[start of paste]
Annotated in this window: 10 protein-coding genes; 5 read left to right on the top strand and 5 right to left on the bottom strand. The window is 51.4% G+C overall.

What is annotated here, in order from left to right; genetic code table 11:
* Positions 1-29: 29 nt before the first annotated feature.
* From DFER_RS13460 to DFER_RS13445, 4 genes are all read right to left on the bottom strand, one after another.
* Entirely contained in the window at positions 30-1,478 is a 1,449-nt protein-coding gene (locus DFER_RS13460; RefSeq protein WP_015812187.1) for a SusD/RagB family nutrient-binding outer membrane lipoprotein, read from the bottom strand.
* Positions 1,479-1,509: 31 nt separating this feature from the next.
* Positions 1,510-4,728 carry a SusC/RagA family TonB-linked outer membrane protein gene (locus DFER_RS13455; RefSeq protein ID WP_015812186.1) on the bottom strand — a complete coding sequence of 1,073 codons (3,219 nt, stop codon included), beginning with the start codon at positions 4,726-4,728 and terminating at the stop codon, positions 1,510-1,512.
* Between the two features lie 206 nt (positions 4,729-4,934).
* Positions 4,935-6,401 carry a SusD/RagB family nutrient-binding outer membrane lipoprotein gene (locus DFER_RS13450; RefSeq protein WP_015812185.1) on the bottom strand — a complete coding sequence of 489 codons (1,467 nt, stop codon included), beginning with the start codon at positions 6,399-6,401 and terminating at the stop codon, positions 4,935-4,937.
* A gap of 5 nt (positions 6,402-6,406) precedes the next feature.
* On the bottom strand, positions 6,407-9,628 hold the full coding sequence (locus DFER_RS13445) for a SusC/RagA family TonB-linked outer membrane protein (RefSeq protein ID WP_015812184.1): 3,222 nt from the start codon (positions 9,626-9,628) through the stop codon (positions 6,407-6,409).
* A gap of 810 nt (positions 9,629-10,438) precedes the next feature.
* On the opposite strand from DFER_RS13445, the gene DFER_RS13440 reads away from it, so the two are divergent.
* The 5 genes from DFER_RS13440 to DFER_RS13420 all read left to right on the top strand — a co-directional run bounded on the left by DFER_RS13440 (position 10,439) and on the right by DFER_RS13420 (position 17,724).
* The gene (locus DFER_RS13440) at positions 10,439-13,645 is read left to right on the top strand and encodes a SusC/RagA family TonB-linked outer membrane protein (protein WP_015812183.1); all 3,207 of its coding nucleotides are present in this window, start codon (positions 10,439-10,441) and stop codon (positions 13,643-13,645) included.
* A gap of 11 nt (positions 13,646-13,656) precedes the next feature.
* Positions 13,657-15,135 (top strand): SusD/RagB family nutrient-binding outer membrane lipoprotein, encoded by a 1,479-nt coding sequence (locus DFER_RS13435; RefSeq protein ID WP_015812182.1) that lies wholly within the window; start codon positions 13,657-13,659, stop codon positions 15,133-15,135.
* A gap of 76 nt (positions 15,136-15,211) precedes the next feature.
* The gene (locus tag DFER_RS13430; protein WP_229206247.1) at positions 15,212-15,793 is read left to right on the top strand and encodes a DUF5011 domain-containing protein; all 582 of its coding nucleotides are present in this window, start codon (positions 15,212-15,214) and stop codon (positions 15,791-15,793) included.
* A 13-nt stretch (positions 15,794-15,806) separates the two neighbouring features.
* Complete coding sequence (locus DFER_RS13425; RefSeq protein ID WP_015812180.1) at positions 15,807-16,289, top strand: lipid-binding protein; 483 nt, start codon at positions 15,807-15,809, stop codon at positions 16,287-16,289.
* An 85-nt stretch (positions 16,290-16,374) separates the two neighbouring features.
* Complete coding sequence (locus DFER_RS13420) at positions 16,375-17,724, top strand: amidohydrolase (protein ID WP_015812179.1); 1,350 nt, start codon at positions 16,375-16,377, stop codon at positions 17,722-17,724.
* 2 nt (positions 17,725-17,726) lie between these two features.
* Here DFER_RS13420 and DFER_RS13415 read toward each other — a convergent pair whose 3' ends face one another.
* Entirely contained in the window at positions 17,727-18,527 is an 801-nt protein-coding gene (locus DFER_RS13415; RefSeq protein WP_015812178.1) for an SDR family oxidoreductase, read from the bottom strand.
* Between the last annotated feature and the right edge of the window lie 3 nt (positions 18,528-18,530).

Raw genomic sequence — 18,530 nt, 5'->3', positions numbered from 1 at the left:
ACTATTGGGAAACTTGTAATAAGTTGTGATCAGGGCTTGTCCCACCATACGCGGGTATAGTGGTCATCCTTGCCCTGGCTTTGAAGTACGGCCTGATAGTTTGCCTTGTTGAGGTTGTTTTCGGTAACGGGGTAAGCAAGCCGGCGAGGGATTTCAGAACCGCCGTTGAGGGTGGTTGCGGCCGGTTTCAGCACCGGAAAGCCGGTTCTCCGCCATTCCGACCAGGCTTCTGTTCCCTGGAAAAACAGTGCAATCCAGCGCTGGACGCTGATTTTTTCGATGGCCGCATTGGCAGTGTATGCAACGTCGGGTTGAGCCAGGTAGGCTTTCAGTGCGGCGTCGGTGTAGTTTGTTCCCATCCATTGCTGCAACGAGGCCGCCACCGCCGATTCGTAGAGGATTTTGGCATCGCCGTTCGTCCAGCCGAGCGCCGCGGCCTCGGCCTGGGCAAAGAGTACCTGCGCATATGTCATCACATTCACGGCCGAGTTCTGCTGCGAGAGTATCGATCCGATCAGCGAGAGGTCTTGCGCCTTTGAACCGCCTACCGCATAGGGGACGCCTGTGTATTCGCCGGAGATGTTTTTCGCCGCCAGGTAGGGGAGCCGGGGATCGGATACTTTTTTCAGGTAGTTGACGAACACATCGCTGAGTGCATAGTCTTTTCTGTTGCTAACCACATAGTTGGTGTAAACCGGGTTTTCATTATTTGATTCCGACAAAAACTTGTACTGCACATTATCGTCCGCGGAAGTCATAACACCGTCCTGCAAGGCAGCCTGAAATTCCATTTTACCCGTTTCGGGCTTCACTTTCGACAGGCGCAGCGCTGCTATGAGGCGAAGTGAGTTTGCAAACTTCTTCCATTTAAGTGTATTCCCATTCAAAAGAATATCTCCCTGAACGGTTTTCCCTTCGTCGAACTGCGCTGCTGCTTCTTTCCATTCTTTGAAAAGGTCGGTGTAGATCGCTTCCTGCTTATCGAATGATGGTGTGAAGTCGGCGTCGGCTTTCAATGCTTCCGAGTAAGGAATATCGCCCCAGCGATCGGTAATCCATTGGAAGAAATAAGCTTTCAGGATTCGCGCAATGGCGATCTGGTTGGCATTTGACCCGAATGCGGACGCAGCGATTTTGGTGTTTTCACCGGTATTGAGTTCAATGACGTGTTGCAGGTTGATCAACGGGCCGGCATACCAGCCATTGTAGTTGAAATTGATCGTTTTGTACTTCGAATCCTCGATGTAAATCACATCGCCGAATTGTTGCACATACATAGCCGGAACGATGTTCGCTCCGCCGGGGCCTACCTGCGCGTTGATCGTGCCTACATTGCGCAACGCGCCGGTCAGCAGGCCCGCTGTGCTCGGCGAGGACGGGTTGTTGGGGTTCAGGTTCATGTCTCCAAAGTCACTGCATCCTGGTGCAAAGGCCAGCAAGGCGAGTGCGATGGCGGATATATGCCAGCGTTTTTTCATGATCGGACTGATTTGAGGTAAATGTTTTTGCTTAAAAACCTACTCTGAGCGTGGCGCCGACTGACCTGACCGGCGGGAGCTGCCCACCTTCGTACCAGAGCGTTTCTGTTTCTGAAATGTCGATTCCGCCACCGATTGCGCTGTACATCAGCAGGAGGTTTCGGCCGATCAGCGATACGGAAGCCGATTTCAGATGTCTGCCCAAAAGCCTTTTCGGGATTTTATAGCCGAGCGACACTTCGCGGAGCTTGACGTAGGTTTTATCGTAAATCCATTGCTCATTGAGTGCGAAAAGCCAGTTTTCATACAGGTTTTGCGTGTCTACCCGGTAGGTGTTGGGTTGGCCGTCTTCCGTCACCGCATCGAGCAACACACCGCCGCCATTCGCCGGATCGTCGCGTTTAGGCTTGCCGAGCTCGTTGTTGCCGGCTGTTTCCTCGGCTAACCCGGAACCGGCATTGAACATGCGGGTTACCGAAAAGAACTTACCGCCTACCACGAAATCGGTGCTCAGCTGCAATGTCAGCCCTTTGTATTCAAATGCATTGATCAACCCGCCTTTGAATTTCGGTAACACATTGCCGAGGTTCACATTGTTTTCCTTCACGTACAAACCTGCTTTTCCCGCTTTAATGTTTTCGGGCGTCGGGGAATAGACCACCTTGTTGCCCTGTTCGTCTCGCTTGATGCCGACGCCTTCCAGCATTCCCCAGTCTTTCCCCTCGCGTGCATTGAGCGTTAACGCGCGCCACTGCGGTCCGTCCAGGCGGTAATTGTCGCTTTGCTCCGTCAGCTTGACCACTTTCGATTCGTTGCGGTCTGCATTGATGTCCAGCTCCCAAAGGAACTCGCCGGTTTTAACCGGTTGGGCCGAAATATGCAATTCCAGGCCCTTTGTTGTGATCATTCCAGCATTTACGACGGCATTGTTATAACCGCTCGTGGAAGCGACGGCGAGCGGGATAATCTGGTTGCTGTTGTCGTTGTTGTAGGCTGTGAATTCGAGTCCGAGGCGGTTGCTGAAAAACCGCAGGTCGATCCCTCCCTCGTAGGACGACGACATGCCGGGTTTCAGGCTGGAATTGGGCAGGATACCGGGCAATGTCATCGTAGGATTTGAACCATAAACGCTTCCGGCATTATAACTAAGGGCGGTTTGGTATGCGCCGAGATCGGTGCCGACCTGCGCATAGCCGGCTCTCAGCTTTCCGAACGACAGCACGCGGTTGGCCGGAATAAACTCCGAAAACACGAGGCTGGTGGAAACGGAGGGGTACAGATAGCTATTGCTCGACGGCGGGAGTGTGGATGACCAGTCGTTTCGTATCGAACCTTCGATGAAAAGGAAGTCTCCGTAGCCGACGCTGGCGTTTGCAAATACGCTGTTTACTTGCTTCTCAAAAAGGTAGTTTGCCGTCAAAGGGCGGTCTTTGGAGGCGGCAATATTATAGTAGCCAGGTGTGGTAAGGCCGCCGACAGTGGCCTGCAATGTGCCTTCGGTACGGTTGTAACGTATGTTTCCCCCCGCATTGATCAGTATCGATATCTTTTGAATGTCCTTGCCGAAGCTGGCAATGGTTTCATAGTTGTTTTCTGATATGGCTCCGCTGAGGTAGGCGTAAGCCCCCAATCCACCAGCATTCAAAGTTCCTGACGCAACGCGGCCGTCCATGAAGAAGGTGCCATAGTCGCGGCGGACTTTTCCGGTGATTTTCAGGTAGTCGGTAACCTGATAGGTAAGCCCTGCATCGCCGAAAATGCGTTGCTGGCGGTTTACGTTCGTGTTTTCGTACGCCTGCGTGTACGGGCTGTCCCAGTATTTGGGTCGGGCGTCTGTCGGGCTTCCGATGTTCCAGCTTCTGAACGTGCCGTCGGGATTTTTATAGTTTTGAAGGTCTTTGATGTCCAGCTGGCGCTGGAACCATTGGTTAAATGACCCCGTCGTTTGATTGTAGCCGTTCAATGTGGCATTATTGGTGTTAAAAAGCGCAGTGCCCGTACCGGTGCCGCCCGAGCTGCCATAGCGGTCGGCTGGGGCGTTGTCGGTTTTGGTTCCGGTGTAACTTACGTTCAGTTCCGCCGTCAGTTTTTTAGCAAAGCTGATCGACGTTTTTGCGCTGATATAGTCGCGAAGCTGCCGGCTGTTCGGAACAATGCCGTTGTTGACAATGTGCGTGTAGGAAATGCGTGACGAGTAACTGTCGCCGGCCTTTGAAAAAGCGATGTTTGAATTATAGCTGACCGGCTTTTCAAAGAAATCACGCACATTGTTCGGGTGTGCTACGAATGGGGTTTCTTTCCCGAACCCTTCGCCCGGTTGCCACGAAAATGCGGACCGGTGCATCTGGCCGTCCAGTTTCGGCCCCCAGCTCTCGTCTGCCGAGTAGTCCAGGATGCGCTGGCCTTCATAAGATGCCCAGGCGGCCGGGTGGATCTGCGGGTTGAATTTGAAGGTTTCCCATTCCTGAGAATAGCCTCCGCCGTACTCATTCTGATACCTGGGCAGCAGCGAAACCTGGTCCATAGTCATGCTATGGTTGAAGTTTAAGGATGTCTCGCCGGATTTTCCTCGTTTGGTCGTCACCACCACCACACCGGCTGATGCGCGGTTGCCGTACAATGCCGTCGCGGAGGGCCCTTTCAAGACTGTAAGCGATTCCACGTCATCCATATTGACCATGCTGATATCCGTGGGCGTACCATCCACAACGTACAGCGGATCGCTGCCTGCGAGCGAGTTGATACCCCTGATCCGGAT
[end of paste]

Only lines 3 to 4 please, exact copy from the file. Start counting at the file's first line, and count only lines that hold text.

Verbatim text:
* Positions 1-29: 29 nt before the first annotated feature.
* From DFER_RS13460 to DFER_RS13445, 4 genes are all read right to left on the bottom strand, one after another.